Cynthia Nixon mocks Cuomo's remarks bashing America, as 'Greatgate' escalates

New York Gov. Andrew Cuomo is facing a deluge of criticism for declaring America "was never that great" — with even liberal gubernatorial rival Cynthia Nixon mocking him for what she called a ham-fisted attempt to sound like a progressive.

Cuomo sparked gasps from supporters at a bill-signing ceremony on Wednesday when he took a shot at President Trump’s “Make America Great Again” slogan, saying: “We’re not going to make America great again. It was never that great.”

“We have not reached greatness, we will reach greatness when every America is fully engaged, we will reach greatness when discrimination and stereotyping against women, 51 percent of our population, is gone,” he said.


The remark zipped around social media within minutes, leading to an avalanche of criticism from commentators and political rivals.

Nixon, who is trying to unseat Cuomo in the primary, mocked the establishment Democrat by suggesting it was part of his efforts to fend off her left-wing challenge; she has previously claimed “The Cynthia Effect” has pressured Cuomo to adopt more left-wing stances.

"I think this is just another example of Andrew Cuomo trying to figure out what a progressive sounds like and missing by a mile," the activist and “Sex and the City” actress told NY1 on Wednesday.

Cuomo was criticized by Cynthia Nixon, who said Cuomo was trying to sound like a progressive.

Cuomo was criticized by Cynthia Nixon, who said Cuomo was trying to sound like a progressive. (AP)


Cuomo was also hit from the right, where longshot Republican challenger Marc Molinaro said he was “ashamed and shocked” at the remarks and called on Cuomo to apologize.

“Even with our imperfections, this nation, its promise, its purpose, its principles and its people have always been great and that determined march toward making things better, that’s what has always made America great,” he said on “Fox & Friends” Thursday. “I’m ashamed to think my governor doesn’t know that.”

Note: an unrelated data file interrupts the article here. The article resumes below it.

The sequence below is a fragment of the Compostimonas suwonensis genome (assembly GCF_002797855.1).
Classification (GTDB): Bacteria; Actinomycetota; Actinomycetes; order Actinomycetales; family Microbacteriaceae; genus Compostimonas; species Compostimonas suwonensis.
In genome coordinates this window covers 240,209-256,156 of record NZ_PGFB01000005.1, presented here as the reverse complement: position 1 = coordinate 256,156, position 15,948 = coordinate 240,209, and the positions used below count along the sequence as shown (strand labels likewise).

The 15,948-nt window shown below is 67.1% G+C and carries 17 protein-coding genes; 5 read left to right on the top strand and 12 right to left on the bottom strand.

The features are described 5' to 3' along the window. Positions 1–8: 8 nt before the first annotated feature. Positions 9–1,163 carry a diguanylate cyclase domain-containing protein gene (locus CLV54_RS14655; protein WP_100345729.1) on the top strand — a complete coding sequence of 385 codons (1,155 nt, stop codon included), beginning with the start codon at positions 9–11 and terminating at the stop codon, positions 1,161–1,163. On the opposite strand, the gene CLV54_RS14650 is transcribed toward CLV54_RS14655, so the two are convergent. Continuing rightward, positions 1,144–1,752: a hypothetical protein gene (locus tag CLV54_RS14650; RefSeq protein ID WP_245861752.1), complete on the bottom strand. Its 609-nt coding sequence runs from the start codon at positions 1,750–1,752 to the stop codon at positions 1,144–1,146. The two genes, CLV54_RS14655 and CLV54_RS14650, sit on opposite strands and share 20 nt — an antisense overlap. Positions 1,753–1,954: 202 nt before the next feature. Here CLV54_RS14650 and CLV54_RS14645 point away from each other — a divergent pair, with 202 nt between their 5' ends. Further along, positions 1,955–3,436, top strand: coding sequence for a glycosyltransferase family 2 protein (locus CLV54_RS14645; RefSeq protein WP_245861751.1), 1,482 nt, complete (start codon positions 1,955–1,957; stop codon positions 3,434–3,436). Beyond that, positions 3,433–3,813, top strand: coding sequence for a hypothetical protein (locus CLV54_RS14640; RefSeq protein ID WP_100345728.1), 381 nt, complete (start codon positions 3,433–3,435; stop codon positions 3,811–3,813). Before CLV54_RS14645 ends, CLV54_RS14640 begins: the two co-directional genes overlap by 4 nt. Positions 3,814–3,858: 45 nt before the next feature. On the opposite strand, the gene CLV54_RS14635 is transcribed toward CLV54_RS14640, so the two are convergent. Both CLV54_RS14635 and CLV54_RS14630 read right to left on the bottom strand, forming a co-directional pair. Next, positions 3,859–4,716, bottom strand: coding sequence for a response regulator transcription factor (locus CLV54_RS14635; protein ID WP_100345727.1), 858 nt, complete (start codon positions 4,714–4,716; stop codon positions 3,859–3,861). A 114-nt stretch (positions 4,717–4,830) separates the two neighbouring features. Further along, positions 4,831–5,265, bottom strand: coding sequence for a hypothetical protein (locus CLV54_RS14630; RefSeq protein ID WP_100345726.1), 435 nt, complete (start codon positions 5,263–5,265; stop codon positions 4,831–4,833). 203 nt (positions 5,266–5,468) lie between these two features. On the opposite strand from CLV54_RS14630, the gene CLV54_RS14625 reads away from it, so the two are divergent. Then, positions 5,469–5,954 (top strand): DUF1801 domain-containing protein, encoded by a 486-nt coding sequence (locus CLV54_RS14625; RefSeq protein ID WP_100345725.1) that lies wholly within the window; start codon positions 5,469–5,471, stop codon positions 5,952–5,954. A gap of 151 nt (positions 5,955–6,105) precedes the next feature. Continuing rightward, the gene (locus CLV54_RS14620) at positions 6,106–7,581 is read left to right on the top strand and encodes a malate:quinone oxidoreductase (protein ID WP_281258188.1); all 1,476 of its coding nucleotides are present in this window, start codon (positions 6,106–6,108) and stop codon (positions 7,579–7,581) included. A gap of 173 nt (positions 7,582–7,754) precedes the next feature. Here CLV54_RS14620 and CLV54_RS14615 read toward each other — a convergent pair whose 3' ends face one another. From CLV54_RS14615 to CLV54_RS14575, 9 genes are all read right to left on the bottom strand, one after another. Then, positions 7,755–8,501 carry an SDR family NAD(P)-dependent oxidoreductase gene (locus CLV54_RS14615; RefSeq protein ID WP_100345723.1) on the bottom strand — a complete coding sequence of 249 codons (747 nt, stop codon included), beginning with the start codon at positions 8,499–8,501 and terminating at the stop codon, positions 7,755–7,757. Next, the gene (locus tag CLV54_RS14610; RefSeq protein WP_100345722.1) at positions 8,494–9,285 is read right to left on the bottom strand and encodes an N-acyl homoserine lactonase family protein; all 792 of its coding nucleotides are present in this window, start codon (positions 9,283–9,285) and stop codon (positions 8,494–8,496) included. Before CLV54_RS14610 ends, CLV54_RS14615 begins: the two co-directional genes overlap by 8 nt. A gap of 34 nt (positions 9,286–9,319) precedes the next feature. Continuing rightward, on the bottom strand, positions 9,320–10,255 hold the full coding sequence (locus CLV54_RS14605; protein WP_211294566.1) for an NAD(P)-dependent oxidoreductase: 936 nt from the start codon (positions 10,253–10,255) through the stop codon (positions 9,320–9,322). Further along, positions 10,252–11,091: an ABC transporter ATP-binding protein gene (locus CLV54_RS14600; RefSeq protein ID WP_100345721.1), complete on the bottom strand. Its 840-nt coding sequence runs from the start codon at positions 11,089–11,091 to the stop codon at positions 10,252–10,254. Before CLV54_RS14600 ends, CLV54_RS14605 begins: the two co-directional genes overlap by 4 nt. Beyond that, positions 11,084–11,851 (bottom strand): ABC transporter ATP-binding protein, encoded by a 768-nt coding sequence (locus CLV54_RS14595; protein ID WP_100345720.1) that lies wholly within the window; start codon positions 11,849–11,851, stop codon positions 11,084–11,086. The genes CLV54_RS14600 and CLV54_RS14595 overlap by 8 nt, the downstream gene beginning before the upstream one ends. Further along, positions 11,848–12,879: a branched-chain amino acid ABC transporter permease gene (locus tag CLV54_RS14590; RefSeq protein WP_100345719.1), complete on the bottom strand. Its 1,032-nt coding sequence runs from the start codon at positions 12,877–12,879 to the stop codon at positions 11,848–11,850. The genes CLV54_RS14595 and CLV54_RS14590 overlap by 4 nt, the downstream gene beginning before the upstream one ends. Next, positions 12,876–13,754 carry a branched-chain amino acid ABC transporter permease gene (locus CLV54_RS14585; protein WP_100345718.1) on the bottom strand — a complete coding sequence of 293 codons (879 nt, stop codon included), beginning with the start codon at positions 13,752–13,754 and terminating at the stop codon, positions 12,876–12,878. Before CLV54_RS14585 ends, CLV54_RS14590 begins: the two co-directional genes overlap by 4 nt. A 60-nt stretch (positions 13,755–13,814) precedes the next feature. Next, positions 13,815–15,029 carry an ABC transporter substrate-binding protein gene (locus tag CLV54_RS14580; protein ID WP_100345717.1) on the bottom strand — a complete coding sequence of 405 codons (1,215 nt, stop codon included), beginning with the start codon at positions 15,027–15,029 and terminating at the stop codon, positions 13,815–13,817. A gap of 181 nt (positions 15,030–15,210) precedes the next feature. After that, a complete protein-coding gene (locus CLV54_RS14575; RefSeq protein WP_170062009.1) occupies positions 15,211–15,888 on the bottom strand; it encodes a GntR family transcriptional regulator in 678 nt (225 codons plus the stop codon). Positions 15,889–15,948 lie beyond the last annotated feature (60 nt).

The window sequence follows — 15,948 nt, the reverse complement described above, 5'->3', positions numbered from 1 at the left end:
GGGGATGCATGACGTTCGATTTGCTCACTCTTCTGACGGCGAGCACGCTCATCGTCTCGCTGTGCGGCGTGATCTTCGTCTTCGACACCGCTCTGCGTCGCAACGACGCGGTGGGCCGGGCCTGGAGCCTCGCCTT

The controversy stirred up New York politics, but with Cuomo’s presence as a nationally known figure and amid rumors of a 2020 Democratic presidential run, it also took a national turn. President Trump accused Cuomo of having a “total meltdown.”  

“Can you believe this is the Governor of the Highest Taxed State in the U.S., Andrew Cuomo, having a total meltdown!” he tweeted.

Cuomo responded by tweeting to Trump: "What you say would be 'great again' would not be great at all...We will not go back to discrimination, segregation, sexism, isolationism, racism or the KKK."

Cuomo’s office, meanwhile, was walking back his statement, saying that Cuomo does in fact believe America to be great.

“The governor believes America is great and that her full greatness will be fully realized when every man, woman and child has full equality,” his office said in a statement. “America has not yet reached its maximum potential.” 

While Cuomo’s remarks may represent part of a broader tilt by Democratic candidates toward more open statements about America's alleged failings, it also has echoes of his late father Mario Cuomo’s speech at the 1984 Democratic National Convention.

In that address, the senior Cuomo took issue with then-President Ronald Reagan calling America “a shining city on a hill.” While the elder Cuomo -- also a New York governor -- accepted that “in many ways we are a shining city on a hill,” he said that not everyone shares in its splendor.

He spoke of a second city, in which people can’t pay mortgages, students can’t afford education, the elderly “tremble in the basements” and people sleep in the streets “where the glitter doesn’t show.”

“Mr. President you ought to know that this nation is more a ‘Tale of Two Cities’ than it is just a ‘Shining City on a Hill,’” he said in a Dickensian flourish.

Yet he described himself as occupying the highest seat “in the greatest state, in the greatest nation” in the world.